BEIJING (REUTERS) - China's top newspaper has issued an appeal to all of Hong Kong's lawmakers to support a Beijing-proposed election blueprint in a mid-June vote saying it was the only way to achieve democracy, after the territory's democrats said they would veto it.
Hong Kong, which Britain returned to Chinese rule in 1997, was roiled by 79 days of mass demonstrations and street occupations late last year over how its next leader would be chosen in 2017.
Democrats want a leader chosen by universal suffrage, rather than from a list of pro-Beijing candidates as China is insisting.
The electoral blueprint requires a two-thirds majority in the 70-seat legislature to pass, but Beijing failed last month to persuade enough of the city's 27 pro-democracy lawmakers to back the package.
The mid-June vote could trigger more mass demonstrations, and police have been carrying out drills to prepare for possible protests on the day.
The ruling Communist Party's People's Daily, in an editorial to be published on Friday, said that Beijing "wholeheartedly"hoped that all sides in Hong Kong could grasp what it termed a historic opportunity.
"Legislature members have a crucial role to play and important responsibility for putting into effect universal suffrage for the chief executive," said the editorial, which was carried by the official Xinhua news agency on Thursday.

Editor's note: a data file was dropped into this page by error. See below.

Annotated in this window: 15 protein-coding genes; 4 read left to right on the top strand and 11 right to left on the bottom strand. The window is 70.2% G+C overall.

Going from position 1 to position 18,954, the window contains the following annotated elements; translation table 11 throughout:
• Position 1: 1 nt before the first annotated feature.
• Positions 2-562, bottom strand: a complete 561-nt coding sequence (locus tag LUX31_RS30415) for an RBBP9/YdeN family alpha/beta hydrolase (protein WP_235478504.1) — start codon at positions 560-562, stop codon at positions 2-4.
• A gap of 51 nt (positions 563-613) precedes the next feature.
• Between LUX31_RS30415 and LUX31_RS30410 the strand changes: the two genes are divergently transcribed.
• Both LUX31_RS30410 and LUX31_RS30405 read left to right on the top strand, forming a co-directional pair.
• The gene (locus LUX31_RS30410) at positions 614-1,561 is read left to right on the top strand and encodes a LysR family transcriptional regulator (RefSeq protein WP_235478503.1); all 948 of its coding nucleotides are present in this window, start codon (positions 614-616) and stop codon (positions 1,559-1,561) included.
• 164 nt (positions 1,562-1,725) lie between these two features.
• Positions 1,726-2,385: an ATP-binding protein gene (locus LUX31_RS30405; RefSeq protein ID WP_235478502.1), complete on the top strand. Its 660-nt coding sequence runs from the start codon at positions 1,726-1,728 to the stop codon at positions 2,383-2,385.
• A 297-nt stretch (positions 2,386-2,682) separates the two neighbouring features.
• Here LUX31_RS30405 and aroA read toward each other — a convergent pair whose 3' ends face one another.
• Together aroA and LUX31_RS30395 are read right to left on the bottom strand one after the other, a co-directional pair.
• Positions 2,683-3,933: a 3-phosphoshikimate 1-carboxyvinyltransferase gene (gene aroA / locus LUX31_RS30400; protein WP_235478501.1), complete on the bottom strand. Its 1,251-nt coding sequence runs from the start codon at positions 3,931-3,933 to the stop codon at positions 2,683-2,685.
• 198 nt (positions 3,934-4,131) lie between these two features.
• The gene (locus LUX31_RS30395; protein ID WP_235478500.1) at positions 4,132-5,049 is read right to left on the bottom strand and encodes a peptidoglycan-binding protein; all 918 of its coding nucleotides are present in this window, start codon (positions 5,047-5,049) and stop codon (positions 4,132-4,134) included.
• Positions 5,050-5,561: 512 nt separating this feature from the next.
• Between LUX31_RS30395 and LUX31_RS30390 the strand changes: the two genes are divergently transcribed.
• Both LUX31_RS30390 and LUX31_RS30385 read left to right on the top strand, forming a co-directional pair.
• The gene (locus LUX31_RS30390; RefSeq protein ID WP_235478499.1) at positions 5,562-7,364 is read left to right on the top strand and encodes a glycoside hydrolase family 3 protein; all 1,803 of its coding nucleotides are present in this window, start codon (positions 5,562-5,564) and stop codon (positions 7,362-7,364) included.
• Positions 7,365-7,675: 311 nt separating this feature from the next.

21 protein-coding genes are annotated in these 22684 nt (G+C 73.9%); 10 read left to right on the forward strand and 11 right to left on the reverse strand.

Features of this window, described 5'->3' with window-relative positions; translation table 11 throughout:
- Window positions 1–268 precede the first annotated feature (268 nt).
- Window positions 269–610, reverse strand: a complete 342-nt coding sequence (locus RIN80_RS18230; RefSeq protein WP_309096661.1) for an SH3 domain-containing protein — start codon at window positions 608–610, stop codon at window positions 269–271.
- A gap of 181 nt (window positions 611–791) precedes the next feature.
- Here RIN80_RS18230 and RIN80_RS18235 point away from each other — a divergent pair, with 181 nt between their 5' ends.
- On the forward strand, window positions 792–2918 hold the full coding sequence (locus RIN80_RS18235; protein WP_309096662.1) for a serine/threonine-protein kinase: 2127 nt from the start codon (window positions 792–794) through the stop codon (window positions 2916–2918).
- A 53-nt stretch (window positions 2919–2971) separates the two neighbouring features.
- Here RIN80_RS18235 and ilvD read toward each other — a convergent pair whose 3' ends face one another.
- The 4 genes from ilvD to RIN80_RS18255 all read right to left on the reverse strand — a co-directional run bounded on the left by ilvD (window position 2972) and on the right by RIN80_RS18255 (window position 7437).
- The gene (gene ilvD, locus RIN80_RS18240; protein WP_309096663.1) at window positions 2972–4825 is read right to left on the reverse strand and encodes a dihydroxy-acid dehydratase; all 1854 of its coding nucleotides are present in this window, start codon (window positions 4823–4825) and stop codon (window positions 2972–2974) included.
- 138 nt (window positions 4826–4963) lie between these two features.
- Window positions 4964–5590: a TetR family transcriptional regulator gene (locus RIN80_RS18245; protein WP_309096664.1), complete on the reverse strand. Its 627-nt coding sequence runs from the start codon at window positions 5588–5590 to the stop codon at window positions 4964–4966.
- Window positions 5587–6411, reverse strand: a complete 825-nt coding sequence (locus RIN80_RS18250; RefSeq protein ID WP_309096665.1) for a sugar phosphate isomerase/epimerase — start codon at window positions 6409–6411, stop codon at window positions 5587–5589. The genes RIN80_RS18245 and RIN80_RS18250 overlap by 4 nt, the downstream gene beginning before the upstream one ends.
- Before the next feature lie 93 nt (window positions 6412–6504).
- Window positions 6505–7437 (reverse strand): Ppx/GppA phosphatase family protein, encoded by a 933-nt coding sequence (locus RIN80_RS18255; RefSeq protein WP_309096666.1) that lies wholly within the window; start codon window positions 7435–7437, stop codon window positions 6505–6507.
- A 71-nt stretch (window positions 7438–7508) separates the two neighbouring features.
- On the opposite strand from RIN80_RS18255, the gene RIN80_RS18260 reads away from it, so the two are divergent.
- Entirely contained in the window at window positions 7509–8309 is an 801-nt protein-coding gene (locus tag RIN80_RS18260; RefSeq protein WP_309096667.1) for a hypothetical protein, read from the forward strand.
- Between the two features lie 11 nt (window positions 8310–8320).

"The central government earnestly hopes and calls on all members of the legislature to put Hong Kong's basic, long-term interests and the interests of the whole nation first, go with the wishes of the majority of the people and ... correctly exercise the power in their hands," the newspaper added.
The people of Hong Kong's "long-cherished wish" is for the 2017 elections, something that is also an "objective requirement" for its economic and social development, it said. "When things go well for Hong Kong, they go well for the country; when things go well for the country, they go even better for Hong Kong," the newspaper said.
The demonstrations in Hong Kong last year marked one of the boldest populist challenges to Beijing's Communist Party rule since the former British colony returned to Chinese control.
Hong Kong returned to China's rule under a principle of "one country, two systems" allowing it broad autonomy and far more freedom of speech, assembly and religion than exists on the mainland. But China has made it plain that Beijing's sovereignty cannot be questioned.